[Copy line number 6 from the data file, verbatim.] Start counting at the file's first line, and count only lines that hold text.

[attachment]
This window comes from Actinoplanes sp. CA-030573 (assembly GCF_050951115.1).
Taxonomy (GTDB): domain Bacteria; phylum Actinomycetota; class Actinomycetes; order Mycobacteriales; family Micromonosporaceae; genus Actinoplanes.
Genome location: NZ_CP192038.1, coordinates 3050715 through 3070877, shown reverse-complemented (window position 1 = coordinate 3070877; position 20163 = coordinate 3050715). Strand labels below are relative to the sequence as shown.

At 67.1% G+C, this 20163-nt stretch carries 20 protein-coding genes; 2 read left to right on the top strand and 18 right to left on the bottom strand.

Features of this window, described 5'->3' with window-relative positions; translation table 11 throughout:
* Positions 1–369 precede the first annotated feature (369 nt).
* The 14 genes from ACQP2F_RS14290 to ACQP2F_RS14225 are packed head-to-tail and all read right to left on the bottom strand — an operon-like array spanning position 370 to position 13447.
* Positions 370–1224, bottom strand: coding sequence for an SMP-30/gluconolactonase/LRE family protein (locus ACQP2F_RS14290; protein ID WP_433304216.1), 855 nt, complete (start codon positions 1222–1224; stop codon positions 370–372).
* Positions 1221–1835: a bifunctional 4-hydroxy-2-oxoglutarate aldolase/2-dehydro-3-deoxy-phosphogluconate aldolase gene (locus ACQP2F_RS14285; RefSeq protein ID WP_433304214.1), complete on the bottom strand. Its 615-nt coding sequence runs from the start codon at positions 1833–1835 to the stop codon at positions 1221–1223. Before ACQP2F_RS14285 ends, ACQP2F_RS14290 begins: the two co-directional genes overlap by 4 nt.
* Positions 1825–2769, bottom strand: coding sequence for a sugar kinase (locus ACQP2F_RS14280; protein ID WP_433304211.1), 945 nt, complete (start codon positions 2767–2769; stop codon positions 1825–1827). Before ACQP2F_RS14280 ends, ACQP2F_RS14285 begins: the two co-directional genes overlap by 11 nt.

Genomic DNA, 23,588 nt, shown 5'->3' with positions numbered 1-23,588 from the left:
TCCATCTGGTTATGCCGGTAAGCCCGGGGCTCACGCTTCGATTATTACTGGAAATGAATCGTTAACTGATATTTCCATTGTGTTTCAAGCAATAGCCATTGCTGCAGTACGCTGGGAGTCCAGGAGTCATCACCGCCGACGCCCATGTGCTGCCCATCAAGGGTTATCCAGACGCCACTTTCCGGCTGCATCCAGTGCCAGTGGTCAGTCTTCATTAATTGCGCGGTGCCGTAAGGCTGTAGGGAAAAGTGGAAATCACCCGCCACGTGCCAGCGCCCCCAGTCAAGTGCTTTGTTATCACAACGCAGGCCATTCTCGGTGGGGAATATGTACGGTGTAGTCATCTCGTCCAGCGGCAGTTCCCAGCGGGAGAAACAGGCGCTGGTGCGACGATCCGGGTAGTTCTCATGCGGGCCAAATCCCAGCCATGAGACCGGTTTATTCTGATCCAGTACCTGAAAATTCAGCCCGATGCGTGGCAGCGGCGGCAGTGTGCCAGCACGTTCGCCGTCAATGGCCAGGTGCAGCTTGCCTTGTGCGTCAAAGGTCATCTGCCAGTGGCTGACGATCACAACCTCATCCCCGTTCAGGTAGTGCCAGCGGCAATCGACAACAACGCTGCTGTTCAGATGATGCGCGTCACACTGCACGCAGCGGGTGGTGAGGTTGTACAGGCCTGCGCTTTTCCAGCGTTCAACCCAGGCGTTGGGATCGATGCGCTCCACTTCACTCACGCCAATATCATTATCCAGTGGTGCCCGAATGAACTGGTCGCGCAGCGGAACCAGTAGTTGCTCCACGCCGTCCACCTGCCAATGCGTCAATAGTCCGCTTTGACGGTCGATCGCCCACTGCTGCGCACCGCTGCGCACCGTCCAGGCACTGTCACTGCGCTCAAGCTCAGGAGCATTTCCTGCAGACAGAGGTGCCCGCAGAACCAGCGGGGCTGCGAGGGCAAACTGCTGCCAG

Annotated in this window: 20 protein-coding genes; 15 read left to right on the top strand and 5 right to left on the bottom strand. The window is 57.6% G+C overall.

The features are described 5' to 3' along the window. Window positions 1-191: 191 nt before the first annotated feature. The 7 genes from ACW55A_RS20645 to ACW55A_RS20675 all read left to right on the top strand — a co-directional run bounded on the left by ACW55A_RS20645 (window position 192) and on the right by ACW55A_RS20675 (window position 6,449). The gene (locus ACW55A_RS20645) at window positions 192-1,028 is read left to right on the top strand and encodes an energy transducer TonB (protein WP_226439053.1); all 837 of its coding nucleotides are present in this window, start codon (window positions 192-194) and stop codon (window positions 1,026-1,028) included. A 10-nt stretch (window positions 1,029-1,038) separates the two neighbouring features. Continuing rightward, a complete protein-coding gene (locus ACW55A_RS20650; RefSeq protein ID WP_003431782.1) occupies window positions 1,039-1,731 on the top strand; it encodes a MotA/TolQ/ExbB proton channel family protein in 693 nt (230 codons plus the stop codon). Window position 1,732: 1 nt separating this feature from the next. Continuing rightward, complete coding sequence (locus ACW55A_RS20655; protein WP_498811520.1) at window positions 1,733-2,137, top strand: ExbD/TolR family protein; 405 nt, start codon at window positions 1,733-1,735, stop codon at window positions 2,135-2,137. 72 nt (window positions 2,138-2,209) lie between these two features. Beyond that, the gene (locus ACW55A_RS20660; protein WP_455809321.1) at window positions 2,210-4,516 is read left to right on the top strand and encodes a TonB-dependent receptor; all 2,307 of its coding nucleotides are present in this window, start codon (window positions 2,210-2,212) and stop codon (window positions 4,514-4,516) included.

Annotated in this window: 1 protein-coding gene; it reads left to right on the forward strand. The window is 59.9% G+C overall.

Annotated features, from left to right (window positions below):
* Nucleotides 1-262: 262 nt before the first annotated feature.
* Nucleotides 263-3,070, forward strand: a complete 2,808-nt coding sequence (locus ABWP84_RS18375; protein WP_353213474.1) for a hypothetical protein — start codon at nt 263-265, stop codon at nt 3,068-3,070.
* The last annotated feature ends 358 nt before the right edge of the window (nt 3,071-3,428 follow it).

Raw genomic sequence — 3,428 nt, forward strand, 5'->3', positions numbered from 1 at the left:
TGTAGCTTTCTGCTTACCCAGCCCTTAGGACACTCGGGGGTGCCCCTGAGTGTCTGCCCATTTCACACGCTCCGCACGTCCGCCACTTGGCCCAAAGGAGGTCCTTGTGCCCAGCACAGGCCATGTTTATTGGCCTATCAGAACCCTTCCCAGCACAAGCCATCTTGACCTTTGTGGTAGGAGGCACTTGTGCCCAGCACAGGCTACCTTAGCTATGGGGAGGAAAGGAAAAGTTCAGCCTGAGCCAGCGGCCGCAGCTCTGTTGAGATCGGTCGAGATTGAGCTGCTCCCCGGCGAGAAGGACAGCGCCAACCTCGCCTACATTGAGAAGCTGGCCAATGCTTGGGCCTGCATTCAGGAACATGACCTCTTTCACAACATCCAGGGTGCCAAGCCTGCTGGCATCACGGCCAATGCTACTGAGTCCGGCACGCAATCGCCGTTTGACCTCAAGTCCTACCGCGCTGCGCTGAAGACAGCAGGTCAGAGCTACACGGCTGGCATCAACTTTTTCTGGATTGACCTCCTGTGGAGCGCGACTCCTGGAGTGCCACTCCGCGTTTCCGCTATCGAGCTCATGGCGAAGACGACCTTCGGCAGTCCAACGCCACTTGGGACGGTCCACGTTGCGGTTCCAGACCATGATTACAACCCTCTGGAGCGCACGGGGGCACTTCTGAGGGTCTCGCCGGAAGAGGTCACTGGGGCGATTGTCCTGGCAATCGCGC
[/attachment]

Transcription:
* Positions 1–369 precede the first annotated feature (369 nt).